If I could take a minute to speak directly to the BBWAA as if it were a single, rational person: I get it, I really do. You're outraged. You don't understand how someone with a humongous amount of competitive juice and with an unquenchable thirst to be the best baseball player possible would take every advantage of a system that didn't test for something that would make them stronger or faster. Or for those guys right on the fringe of making a major league club...you don't understand the frenzied desperation of a guy who needs to add 2-4 MPH to his fastball to make it to the show or else be forced to work at the family business. Here's the thing: Baseball is a game. It's a great, wonderful game, and in it's purest form, it's poetry in motion and beautiful to behold. At the same time, it's played by men, not gods, and so it's never really been played in its purest form. Men are fundamentally flawed. Building these men up to be more than what they are, human beings, and then later on decimate these same guys for their flaws is foolhardy at best and unconscionable at worst.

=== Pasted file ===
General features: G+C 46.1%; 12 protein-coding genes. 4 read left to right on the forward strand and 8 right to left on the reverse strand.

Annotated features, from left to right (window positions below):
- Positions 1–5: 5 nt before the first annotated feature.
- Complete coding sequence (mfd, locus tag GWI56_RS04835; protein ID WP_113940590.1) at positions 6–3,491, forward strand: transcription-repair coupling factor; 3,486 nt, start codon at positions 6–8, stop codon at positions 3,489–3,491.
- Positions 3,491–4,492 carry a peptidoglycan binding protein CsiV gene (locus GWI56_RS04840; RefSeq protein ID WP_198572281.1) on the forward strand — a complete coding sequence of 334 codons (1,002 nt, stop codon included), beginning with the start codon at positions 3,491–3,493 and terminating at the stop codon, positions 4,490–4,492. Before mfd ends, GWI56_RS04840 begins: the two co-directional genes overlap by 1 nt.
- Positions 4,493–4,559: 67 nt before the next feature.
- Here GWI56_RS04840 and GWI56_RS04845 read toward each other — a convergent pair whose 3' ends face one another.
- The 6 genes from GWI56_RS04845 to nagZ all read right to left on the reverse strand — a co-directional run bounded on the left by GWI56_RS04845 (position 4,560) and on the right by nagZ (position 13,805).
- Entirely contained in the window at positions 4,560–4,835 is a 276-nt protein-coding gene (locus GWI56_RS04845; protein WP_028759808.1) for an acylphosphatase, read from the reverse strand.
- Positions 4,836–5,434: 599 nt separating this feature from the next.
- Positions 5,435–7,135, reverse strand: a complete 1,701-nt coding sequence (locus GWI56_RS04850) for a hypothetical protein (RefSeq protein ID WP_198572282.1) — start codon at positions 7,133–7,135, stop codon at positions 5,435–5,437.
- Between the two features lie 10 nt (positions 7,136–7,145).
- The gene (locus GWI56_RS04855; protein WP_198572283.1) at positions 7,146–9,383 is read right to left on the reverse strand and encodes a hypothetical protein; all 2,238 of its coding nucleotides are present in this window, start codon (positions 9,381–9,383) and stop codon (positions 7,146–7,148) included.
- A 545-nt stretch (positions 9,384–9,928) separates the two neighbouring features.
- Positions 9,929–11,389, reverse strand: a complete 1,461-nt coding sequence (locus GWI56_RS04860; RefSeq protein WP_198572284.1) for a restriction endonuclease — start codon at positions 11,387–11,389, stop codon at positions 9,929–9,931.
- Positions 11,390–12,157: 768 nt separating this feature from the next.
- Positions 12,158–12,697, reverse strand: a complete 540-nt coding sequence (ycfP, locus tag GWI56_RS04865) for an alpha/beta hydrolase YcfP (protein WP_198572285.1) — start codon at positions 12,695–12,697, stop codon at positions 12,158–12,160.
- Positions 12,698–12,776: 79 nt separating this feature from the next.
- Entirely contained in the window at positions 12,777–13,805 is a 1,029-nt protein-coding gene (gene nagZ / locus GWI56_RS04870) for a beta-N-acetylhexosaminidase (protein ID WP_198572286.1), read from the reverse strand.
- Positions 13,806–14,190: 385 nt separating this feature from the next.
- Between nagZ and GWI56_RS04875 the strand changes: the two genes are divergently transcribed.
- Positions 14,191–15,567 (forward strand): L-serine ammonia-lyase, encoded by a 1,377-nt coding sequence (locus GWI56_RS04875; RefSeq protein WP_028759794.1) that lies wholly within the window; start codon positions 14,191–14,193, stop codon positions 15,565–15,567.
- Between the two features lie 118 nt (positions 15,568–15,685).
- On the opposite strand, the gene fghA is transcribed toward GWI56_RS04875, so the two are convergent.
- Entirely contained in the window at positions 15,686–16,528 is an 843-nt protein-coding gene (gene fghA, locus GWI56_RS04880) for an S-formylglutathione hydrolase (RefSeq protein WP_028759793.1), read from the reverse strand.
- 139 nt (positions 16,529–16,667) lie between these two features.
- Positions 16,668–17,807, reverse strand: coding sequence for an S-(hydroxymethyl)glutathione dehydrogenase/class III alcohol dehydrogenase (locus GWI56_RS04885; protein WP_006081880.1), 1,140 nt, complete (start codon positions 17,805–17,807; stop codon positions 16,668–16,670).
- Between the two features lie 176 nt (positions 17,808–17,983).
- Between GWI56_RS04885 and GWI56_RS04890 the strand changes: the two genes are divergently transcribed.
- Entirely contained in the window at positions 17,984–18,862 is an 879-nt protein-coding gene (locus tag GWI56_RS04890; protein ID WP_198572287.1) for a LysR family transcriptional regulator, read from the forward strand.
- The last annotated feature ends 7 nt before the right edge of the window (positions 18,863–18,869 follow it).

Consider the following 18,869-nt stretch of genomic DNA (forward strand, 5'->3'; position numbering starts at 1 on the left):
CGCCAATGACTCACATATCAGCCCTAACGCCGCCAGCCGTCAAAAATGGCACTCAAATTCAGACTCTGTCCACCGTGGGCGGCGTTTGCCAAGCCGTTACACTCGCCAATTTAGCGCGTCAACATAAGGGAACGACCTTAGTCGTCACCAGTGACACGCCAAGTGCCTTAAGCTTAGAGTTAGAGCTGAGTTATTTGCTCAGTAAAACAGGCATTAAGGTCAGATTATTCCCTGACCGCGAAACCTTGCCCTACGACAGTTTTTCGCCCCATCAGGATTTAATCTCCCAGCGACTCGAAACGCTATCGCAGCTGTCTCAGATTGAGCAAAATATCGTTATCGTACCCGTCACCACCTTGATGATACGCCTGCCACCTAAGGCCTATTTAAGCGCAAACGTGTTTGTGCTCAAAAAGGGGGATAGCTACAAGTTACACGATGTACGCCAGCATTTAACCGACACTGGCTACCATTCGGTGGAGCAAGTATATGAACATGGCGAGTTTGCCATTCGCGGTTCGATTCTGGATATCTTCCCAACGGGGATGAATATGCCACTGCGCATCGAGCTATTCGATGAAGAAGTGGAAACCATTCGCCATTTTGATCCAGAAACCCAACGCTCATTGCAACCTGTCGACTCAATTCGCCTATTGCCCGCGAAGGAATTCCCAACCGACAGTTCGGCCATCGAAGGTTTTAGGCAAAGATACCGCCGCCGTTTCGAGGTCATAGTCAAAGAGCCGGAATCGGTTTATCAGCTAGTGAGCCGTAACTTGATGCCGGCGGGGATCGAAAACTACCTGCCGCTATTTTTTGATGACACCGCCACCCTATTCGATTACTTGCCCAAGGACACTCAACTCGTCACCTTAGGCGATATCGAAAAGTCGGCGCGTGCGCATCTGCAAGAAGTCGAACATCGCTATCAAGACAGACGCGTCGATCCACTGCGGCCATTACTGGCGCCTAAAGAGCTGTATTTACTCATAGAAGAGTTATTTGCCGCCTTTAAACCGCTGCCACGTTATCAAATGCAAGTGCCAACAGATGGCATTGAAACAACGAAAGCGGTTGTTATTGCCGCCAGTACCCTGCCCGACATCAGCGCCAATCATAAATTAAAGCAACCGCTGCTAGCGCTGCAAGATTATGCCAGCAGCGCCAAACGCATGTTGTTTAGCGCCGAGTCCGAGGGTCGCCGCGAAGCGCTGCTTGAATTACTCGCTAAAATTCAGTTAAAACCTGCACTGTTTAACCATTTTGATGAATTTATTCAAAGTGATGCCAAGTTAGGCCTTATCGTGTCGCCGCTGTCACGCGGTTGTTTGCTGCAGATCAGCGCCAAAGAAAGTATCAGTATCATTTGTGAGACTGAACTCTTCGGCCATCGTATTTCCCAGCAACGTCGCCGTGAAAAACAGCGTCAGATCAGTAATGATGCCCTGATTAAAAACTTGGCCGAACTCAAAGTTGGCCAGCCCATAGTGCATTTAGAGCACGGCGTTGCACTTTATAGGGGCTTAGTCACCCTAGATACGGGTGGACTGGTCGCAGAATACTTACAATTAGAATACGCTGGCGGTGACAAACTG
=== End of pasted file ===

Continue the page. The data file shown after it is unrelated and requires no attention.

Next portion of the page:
My last point, which I alluded to earlier and promise is my last, is this: We really don't care. By we I mean serious baseball fans. The outrage at the use of PEDs has been ongoing since approximately 2001. Since that time, MLB has set new attendance records in 2004, 2005, 2006, and 2007, and in 2008 the National League shattered the previous league attendance record. Also in 2008, the Red Sox, Cubs, Tigers, Brewers, Mets, Yankees, and Phillies all set franchise records for attendance ( according to MLB.com). Additionally, MLB itself has found itself flush with cash, as the launch of its new flagship television station, MLB Network, can attest. The game is apparently not crippled from the fallout of the steroid era, and if the BBWAA would simply turn down the volume of incessant self-righteous indignation, perhaps this would be a more peaceful transition to a new, less murky era.